Have you ever been on the receiving end of an experience where someone you have trusted has let you down? Or perhaps you have had your fingers burnt by exposing your vulnerabilities?  It can be very upsetting and there is a view that trust can take years to build, seconds to break and potentially forever to repair.

The advantages of cultivating trust however far outweigh the negatives and as you go through life it is important to challenge any cynicism you may harbour.

If you live in a world of mistrust you will always be on high alert waiting for the next thing that is potentially out to get you. Trusting that you can cope with responses from others and situations that may not be ideal, is important in terms of helping you to relax more and manage your stress levels.

Trust, in many ways it is the glue that holds relationships together and when you let down your barriers and learn to trust it will help you to develop richer and stronger connections with others. As Stephen Covey so eloquently put it – When the trust account is high, communication is easy, instant and effective.

Building trust will help you to be more open and receptive to new experiences and in turn make life much richer and more exciting. Beyond your comfort zone is where the real magic happens.

Here are five ways that you can build trust:

1. Trust yourself

The key to building trust is to first of all trust yourself because if you don’t trust yourself why should you expect anyone else to? Being true to yourself and your personal values is key to living with integrity. Cultivating a strong sense of self-efficacy and self-compassion will help you to feel grounded and confident.

2. Lead by example

If you want other people to trust you, you need to demonstrate your trust in them. We all watch and take cues from each other so leading by example is a great way to cultivate a trusting environment for people to feel more comfortable about taking risks and stepping out of their comfort zone.

3. Communicate Openly

Feeling confident about being able to be open and honest is an important way to build trust. It is also essential to be respectful in terms of how you communicate your message and tact and diplomacy, in sensitive situations, is key. Making sure that you are well informed will add credibility, and timing is always a very necessary consideration.

4. Listen and seek to understand

When you attend to listening to what another person has to say it will demonstrate that you really want to know and understand them and explore what is in their best interest. This will help others to feel much more comfortable about exposing vulnerabilities and encourage openness and honesty.

5. Don’t play the blame game 

When people live and work together, honest mistakes and disappointments will inevitably occur. That is all apart of the rich tapestry of life! However when people start pointing the finger, and play the blame game, this can very quickly undermine trust and create fear, making people reluctant to open up again. Mistakes are part of life and a healthy focus on seeing them as learning opportunities can help to support a more relaxed, collaborative and trusting environment.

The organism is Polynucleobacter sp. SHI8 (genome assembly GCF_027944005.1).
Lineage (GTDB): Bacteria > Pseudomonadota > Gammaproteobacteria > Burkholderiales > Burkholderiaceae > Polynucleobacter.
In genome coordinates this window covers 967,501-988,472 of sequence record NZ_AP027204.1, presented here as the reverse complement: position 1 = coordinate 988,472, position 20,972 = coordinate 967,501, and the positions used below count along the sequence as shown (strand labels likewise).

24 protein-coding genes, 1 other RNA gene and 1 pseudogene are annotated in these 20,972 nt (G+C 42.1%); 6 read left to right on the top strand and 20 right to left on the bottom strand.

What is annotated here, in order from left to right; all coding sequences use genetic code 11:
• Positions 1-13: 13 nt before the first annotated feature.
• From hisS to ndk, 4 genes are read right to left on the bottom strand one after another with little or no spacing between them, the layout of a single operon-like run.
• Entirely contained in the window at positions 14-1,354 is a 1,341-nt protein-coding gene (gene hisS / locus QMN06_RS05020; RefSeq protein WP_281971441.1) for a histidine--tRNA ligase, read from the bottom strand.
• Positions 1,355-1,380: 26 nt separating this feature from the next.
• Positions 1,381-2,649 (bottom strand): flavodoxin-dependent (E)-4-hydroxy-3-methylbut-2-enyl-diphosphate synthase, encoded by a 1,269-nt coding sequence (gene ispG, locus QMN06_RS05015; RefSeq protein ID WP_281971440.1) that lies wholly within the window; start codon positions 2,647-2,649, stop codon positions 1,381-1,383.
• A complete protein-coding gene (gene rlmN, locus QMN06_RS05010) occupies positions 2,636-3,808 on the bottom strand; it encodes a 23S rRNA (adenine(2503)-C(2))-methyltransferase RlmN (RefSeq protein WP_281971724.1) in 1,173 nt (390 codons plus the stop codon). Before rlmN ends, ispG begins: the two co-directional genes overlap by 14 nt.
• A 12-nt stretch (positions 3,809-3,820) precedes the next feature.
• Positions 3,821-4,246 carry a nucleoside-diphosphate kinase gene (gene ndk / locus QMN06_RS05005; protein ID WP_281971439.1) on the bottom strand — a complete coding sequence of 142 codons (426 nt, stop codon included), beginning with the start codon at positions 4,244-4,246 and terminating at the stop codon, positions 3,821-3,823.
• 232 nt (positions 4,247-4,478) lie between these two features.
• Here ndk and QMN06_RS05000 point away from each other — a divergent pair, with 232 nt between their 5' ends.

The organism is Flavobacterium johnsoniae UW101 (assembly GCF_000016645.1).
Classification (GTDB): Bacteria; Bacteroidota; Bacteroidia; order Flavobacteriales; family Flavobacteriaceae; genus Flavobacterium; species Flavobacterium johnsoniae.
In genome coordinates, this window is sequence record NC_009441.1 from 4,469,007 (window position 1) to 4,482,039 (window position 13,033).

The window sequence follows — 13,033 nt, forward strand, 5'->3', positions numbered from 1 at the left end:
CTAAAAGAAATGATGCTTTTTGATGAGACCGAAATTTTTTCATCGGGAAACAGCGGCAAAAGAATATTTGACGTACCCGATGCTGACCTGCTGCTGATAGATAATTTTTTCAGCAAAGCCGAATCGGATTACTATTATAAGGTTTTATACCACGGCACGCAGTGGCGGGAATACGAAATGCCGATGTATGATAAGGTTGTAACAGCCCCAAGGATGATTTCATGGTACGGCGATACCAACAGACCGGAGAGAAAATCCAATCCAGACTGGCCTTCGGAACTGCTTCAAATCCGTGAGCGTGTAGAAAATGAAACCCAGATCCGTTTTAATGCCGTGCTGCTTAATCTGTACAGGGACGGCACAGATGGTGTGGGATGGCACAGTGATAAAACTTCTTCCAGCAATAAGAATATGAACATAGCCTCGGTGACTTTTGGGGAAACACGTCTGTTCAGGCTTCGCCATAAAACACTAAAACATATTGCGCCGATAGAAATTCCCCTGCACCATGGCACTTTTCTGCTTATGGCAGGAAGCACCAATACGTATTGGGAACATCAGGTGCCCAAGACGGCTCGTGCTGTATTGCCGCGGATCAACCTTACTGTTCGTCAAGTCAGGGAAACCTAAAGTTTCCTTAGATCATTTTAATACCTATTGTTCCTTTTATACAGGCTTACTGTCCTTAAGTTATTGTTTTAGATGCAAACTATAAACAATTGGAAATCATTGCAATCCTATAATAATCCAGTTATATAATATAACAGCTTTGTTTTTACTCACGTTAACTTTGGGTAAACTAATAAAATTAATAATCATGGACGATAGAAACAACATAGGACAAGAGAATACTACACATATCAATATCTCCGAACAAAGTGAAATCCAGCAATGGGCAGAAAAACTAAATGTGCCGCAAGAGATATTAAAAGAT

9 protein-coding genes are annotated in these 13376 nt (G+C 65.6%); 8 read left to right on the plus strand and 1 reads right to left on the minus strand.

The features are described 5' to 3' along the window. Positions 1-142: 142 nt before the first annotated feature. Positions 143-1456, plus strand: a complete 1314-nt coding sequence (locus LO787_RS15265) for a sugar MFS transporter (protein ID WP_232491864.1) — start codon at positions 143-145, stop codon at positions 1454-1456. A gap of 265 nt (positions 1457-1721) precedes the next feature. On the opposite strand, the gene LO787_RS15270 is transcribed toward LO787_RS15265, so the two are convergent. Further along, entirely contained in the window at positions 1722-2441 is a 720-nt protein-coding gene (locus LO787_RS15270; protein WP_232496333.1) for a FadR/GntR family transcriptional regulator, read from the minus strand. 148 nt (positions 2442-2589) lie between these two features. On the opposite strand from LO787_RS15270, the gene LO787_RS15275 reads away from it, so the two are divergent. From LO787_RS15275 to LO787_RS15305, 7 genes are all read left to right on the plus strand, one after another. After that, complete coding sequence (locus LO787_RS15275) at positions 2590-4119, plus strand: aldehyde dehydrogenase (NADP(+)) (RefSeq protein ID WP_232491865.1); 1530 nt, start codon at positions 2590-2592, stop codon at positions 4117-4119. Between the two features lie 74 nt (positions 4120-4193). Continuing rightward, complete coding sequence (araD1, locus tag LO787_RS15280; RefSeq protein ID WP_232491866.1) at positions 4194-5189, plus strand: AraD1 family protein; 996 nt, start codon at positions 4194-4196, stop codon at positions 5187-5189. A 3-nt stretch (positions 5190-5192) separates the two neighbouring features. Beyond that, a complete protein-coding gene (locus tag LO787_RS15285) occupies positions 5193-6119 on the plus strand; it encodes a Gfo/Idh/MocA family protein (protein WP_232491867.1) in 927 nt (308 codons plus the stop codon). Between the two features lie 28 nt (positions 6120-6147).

Trust is the glue of life. It’s the most essential ingredient in effective communication. It’s the foundational principle that holds all relationships

Stephen R. Covey

If you would like access to a free online library of life skills resources please email [email protected]


  • Liggy Webb

    Presenter and author

    Liggy Webb is an award winning and bestselling author, presenter and international consultant specialising in life skills. She is also the founding director of The Learning Architect, an international consortium of life skills specialists. She is recognised as a thought leader on personal resilience and wellbeing and works with a wide range of businesses helping people to be more resilient, agile and healthy in a volatile, uncertain, complex and ambiguous world. Some of the organisations that Liggy works with include the BBC, the NHS, Macmillan Cancer Support, the World Trade Organisation,
the United Nations, Sainsbury’s, The Walt Disney Company, Ralph Lauren and various universities
 and public sector organisations. Liggy believes that the diversity of the clients she works with provides her with a tremendous insight
 into the challenges that people currently face across all sectors. Her current book, Resilience: How To Cope When Everything Around You Keeps Changing, is a practical and accessible guide for coping with change and offers advice on how to recover and flourish through challenging times. The guiding principles in the book have just been televised for a series with the BBC world service due out in 2019.